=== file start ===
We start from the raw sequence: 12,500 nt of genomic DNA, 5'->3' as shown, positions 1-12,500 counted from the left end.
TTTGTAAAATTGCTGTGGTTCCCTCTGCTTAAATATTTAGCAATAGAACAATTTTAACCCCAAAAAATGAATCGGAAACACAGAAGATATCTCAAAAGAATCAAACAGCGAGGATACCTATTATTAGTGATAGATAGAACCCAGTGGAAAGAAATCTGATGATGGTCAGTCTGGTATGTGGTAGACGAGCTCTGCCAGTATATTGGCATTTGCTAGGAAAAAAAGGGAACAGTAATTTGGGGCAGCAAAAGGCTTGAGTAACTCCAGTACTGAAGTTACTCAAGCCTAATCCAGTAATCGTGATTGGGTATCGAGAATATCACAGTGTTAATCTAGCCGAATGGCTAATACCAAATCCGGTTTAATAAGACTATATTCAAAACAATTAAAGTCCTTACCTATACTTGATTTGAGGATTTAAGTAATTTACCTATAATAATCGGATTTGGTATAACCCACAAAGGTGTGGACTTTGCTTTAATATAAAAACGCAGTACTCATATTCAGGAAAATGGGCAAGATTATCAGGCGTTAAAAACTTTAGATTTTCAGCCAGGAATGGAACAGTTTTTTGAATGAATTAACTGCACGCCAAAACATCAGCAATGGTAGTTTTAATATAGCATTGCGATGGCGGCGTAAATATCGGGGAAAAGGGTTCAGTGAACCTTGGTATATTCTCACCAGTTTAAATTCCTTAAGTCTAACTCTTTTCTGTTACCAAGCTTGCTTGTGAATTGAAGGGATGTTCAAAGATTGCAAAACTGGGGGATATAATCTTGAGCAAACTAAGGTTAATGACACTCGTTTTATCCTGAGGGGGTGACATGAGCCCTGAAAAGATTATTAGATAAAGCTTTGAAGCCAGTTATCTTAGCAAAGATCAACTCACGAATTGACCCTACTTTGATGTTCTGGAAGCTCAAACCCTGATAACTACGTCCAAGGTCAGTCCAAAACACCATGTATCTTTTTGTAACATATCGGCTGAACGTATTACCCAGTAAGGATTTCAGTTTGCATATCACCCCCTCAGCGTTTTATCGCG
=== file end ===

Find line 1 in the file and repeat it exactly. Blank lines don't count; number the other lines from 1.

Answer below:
We start from the raw sequence: 12,500 nt of genomic DNA, 5'->3' as shown, positions 1-12,500 counted from the left end.